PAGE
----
Organic food is grown without the use of harmful fertilisers and synthetic pesticides, GMO plants, growth hormones (meat), and usually not processed using irradiation, industrial solvents or synthetic food additives. Regulations vary from country to country but the idea is to reduce, if not eliminate, potentially dangerous products in the growing and the processing of these foods. Whole foods are foods which are unprocessed and unrefined, or processed and refined as little as possible, before being consumed. Think of whole fruit and vegetables, natural nuts, unpolished grains and beans, meats, non-homogenised dairy products, muscovado sugar...the list goes on.
Looking at these 2 definitions, it is clear that not all organic food is also a ‘whole’ food, nor all whole foods are organic. We can say that organically farmed products oppose conventionally farmed ones. And whole foods oppose manufactured/processed foods. Your healthiest option would be organic, whole foods in my opinion.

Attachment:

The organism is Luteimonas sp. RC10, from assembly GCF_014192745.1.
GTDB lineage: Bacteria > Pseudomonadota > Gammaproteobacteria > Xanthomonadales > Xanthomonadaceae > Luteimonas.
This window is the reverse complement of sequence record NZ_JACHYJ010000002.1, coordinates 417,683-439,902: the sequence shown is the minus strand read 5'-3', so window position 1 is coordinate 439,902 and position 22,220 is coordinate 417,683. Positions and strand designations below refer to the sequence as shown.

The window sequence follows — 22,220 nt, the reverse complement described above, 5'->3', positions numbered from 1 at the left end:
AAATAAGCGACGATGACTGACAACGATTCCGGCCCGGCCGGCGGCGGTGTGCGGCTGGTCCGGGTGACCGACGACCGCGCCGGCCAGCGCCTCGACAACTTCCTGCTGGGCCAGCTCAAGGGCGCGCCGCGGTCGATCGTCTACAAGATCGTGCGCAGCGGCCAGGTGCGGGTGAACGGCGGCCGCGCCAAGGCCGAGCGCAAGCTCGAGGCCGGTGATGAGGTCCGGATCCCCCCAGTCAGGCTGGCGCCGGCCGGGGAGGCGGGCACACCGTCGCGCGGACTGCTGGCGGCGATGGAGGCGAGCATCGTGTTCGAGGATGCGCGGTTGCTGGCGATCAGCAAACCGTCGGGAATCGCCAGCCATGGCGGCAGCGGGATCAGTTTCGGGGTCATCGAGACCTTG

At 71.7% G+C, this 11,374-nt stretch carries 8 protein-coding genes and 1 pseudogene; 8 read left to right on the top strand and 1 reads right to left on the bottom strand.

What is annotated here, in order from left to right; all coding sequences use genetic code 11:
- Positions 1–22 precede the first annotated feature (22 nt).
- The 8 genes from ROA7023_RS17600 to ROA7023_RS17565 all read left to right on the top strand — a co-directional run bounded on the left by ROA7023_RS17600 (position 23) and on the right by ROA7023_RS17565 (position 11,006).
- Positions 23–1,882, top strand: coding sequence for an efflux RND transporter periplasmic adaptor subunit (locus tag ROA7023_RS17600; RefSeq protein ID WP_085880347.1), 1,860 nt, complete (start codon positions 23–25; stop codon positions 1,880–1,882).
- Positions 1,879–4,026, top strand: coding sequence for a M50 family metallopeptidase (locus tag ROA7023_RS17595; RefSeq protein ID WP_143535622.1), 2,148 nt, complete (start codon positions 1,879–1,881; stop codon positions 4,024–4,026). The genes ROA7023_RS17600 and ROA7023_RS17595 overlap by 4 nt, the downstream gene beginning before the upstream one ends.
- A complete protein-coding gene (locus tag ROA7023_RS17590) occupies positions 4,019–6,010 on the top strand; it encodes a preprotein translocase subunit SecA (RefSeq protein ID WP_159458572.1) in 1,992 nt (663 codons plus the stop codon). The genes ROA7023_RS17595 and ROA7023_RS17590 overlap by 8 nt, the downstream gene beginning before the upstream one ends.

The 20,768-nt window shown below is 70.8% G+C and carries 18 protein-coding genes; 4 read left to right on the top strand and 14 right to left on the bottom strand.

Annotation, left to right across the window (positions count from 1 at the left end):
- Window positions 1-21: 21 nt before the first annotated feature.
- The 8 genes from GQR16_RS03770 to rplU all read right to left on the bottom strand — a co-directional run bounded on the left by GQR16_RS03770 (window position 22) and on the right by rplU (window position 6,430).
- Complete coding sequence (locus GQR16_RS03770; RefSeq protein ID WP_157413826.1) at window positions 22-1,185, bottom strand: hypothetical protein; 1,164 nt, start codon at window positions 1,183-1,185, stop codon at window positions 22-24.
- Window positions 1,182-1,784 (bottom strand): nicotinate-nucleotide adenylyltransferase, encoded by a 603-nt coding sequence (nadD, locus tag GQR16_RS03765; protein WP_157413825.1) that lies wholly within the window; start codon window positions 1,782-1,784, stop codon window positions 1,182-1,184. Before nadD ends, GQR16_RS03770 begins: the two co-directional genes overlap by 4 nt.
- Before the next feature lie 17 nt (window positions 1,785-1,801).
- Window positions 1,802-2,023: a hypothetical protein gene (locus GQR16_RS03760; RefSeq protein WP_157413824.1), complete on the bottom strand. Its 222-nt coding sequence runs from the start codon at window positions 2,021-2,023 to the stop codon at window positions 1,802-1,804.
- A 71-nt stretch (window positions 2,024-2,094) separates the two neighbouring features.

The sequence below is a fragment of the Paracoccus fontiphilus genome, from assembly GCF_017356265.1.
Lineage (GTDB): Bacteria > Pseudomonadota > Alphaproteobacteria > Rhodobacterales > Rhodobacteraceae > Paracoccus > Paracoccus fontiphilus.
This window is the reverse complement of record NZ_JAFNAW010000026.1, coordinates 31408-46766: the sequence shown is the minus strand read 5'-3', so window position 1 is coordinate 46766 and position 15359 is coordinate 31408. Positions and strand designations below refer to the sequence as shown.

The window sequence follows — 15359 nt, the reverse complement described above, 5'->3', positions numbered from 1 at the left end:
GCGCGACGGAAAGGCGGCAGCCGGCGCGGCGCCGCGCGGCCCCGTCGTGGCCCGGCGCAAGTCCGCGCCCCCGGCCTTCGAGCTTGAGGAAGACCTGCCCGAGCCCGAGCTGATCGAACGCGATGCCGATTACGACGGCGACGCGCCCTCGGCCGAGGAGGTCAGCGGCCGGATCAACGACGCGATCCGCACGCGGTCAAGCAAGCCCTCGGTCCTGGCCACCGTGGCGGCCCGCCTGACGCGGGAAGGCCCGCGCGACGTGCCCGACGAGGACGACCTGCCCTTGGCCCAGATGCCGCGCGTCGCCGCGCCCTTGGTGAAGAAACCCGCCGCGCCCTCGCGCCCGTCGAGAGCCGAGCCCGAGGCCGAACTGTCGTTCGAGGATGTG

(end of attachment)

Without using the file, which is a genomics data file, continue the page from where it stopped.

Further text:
Now I hear you say: Why? What’s wrong with processed food?Not all processed food is bad, but the most processed and refined, the less nutrients and vitamins, the less 'life' is left in them. Do you expect our body to function well eating ‘dead’ food?
Off course, some processing is ok, think sausages, flour, cheese, yoghurt, dried fruits... The idea is to stay as close as possible to the starting product and avoid the excessive amounts of sugar, salt and bad fats often associated with heavily processed food. That applies to organic food too indeed. You can make crisps from organically grown potatoes, using organic sunflower oil and organic salt. It doesn’t make it a healthy snack!
Now, let’s get back to WINE..